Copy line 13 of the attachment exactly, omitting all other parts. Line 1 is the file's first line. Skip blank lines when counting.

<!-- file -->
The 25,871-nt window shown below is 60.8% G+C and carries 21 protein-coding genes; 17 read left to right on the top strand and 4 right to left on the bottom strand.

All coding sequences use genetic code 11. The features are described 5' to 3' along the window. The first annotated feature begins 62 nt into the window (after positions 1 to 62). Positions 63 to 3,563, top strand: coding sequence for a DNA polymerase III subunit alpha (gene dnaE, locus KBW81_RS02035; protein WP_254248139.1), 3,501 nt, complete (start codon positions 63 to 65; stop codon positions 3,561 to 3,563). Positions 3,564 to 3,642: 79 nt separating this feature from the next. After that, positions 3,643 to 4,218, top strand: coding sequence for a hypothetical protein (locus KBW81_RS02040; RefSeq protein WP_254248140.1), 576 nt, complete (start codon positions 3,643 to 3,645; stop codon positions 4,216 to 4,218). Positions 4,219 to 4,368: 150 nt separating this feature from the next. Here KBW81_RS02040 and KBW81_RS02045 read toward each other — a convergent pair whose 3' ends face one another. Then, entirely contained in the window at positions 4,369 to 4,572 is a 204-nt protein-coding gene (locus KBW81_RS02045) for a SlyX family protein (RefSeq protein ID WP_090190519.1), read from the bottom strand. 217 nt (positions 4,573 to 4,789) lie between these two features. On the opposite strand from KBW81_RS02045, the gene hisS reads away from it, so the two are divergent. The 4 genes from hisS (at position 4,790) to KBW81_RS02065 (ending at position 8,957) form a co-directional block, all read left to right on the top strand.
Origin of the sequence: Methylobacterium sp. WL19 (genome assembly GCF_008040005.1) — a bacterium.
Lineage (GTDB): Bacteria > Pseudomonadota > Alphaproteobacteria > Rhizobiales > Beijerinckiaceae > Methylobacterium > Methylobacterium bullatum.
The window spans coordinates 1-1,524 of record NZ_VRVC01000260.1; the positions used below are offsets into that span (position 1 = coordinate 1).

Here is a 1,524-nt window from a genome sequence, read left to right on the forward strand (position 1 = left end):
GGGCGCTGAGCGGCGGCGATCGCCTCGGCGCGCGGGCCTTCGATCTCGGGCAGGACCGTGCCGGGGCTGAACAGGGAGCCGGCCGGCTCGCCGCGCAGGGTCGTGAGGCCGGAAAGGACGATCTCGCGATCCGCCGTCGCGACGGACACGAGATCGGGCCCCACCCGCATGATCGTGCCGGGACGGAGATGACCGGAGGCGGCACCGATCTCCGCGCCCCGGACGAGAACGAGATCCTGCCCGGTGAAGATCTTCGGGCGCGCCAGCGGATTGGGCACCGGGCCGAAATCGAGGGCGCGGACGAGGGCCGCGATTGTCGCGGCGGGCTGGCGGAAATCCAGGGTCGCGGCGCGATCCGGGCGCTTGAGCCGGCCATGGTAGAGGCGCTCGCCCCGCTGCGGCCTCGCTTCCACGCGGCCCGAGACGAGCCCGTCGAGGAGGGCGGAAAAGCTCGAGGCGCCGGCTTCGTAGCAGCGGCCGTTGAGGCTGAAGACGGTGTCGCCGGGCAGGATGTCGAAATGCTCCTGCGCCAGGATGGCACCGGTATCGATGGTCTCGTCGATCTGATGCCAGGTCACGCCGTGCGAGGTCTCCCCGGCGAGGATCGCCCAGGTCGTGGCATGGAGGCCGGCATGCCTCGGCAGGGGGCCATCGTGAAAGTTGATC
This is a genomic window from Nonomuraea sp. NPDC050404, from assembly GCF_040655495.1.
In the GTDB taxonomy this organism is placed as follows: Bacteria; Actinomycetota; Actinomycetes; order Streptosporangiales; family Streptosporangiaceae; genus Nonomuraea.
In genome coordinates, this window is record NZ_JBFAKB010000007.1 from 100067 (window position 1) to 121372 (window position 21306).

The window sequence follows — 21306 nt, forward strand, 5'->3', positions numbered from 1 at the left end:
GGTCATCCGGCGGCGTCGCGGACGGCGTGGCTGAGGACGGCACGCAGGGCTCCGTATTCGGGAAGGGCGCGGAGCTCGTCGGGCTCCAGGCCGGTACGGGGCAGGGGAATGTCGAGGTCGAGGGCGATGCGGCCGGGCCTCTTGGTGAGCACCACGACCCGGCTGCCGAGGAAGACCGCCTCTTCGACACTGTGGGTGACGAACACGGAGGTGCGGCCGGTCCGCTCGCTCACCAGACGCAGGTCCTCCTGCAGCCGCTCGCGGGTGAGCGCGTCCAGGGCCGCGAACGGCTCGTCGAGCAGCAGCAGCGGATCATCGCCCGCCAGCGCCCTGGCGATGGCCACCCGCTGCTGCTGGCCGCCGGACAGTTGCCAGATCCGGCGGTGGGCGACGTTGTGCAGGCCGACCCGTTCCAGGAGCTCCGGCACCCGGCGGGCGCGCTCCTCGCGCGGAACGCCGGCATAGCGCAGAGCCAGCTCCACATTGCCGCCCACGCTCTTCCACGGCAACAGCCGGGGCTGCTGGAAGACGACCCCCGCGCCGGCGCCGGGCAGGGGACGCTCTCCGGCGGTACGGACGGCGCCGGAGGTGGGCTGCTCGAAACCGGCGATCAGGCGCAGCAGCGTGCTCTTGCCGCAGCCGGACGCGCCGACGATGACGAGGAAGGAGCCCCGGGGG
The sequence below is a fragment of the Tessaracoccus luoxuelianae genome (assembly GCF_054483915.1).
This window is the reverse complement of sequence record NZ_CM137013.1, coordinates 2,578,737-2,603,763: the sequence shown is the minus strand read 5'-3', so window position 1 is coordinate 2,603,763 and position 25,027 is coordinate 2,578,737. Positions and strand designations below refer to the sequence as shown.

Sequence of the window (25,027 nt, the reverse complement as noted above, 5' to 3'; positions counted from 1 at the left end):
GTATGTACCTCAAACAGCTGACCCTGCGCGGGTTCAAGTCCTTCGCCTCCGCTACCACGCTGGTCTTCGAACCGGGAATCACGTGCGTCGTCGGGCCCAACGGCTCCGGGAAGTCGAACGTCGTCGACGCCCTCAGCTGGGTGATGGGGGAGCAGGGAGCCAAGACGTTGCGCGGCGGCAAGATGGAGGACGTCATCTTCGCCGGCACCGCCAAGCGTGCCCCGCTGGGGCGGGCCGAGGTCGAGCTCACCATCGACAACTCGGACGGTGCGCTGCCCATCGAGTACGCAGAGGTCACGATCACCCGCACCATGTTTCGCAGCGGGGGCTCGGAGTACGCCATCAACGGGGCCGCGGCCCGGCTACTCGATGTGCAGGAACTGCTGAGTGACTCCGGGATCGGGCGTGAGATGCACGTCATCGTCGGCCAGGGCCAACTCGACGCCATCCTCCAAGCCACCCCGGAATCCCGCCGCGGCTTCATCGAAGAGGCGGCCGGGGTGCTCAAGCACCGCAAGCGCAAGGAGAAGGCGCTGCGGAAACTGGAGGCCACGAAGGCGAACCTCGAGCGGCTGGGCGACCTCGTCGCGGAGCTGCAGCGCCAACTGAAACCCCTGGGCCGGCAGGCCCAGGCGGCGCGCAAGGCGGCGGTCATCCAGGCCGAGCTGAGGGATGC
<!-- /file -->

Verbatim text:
The sequence below is a fragment of the Tessaracoccus luoxuelianae genome (assembly GCF_054483915.1).